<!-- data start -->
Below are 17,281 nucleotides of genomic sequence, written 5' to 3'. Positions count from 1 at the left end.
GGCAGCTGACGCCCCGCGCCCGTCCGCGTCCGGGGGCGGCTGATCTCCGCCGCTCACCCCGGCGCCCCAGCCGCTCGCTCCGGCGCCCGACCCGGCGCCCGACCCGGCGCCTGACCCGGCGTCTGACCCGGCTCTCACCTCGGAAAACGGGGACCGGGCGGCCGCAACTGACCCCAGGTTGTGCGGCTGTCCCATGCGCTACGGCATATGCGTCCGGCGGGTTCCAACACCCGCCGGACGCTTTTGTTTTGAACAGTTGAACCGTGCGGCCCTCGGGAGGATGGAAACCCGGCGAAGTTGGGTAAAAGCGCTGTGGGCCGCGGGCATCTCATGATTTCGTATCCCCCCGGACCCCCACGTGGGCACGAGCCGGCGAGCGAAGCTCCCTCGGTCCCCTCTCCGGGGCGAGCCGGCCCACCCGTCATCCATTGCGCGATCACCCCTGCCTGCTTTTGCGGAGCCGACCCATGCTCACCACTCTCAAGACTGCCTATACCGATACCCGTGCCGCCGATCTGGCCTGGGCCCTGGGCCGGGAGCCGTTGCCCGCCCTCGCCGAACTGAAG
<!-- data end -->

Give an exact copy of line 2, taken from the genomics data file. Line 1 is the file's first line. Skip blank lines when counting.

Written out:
GGCAGCTGACGCCCCGCGCCCGTCCGCGTCCGGGGGCGGCTGATCTCCGCCGCTCACCCCGGCGCCCCAGCCGCTCGCTCCGGCGCCCGACCCGGCGCCCGACCCGGCGCCTGACCCGGCGTCTGACCCGGCTCTCACCTCGGAAAACGGGGACCGGGCGGCCGCAACTGACCCCAGGTTGTGCGGCTGTCCCATGCGCTACGGCATATGCGTCCGGCGGGTTCCAACACCCGCCGGACGCTTTTGTTTTGAACAGTTGAACCGTGCGGCCCTCGGGAGGATGGAAACCCGGCGAAGTTGGGTAAAAGCGCTGTGGGCCGCGGGCATCTCATGATTTCGTATCCCCCCGGACCCCCACGTGGGCACGAGCCGGCGAGCGAAGCTCCCTCGGTCCCCTCTCCGGGGCGAGCCGGCCCACCCGTCATCCATTGCGCGATCACCCCTGCCTGCTTTTGCGGAGCCGACCCATGCTCACCACTCTCAAGACTGCCTATACCGATACCCGTGCCGCCGATCTGGCCTGGGCCCTGGGCCGGGAGCCGTTGCCCGCCCTCGCCGAACTGAAG